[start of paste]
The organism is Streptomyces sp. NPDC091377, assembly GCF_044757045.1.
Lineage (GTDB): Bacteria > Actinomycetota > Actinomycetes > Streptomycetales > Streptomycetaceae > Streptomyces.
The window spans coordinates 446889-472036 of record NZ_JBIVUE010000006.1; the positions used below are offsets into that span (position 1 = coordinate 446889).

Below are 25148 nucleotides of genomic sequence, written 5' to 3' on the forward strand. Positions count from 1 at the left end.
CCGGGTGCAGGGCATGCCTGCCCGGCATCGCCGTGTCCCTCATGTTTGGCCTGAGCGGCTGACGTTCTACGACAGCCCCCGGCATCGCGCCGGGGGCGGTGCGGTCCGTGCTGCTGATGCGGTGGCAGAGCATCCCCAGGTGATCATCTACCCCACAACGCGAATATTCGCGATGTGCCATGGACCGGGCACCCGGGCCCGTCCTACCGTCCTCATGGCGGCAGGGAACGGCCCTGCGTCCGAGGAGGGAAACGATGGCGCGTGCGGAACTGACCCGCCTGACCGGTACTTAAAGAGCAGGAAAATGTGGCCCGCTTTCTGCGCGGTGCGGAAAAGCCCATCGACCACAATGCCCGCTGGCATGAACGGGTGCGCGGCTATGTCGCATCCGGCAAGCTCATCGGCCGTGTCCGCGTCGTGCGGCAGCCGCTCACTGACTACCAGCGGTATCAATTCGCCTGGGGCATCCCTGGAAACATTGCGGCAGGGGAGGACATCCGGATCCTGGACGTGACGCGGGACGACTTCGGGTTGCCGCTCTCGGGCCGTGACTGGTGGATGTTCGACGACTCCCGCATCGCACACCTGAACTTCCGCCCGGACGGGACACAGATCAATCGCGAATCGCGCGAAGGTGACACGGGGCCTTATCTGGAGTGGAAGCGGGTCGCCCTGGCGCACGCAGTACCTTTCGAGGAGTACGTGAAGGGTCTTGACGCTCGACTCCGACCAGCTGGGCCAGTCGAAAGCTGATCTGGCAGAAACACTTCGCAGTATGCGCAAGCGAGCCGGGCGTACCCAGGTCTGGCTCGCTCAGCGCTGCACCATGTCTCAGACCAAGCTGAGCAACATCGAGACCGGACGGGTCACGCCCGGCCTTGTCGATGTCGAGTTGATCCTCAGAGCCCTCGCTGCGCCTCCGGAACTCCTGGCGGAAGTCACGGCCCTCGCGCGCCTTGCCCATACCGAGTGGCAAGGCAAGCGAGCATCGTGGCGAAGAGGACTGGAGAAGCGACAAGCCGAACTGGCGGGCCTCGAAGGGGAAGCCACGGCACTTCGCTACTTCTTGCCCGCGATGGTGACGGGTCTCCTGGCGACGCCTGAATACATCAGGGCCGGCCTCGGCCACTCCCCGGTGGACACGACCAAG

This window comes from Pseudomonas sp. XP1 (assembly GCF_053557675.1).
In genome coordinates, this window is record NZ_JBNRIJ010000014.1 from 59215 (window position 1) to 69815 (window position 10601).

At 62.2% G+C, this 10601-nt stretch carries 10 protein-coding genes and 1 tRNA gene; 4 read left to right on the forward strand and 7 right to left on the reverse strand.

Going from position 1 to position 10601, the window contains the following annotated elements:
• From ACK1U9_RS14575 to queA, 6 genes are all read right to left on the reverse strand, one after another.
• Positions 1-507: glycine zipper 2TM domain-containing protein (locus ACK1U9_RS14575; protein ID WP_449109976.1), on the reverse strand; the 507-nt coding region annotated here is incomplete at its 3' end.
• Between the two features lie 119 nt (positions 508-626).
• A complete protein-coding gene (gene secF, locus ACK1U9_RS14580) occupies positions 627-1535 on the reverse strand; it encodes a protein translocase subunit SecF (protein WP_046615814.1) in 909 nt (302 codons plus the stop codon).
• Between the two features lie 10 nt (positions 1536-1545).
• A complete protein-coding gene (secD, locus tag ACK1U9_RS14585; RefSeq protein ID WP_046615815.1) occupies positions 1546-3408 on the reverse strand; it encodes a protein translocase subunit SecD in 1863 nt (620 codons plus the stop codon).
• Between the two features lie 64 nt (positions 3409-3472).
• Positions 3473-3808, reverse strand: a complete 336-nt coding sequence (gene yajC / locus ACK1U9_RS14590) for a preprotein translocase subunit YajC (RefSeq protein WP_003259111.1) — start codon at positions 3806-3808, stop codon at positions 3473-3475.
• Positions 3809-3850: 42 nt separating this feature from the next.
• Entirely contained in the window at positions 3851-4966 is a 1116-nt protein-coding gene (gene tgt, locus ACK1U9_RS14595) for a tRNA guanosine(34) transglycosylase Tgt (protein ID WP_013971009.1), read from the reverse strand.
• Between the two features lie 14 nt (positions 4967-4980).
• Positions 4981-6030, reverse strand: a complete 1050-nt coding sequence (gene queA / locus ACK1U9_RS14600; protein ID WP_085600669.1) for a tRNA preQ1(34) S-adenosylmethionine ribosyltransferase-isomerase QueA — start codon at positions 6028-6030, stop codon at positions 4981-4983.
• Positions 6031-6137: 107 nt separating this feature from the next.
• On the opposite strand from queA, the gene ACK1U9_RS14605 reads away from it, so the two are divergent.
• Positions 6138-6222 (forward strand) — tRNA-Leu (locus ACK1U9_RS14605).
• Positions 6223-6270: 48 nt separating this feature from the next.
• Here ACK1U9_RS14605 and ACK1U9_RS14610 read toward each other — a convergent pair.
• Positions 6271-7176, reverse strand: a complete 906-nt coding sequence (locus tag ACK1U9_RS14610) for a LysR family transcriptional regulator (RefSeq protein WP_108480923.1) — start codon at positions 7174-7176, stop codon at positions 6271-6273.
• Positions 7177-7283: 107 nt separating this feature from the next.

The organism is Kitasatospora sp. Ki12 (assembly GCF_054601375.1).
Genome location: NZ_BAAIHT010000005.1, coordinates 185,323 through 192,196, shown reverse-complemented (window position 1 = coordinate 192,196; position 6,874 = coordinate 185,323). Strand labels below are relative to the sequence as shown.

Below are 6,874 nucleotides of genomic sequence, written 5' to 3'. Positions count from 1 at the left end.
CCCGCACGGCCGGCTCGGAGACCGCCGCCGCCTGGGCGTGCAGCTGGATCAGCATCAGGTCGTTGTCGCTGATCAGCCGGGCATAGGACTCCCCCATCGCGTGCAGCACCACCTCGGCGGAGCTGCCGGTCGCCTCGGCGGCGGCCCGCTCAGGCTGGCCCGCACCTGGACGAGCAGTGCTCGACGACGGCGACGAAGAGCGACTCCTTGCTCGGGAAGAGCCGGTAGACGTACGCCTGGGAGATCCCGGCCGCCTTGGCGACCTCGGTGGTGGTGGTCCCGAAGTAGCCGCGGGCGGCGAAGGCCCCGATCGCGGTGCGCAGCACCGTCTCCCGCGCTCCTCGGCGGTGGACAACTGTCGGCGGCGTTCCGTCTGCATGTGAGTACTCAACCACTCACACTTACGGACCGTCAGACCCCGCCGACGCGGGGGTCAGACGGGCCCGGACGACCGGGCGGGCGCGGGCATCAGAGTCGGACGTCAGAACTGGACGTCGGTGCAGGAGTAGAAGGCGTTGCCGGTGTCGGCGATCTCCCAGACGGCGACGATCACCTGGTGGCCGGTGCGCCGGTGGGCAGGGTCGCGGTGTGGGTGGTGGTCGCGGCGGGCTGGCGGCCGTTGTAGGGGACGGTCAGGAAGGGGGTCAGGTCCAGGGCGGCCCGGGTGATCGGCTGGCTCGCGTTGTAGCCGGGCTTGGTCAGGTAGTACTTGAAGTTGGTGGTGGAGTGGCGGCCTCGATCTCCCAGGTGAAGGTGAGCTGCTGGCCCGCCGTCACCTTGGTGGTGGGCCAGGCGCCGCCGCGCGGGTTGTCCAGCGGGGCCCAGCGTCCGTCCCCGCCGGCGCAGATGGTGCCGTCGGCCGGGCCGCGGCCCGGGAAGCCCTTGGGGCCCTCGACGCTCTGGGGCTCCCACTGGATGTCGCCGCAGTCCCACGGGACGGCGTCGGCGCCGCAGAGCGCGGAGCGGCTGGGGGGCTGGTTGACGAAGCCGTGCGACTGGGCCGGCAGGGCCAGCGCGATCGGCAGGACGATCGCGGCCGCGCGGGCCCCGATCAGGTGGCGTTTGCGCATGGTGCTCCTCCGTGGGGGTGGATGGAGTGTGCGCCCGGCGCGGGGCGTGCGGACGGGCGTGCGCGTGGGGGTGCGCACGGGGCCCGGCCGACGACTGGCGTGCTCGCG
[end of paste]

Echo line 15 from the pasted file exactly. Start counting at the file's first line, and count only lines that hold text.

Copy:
• A complete protein-coding gene (secD, locus tag ACK1U9_RS14585; RefSeq protein ID WP_046615815.1) occupies positions 1546-3408 on the reverse strand; it encodes a protein translocase subunit SecD in 1863 nt (620 codons plus the stop codon).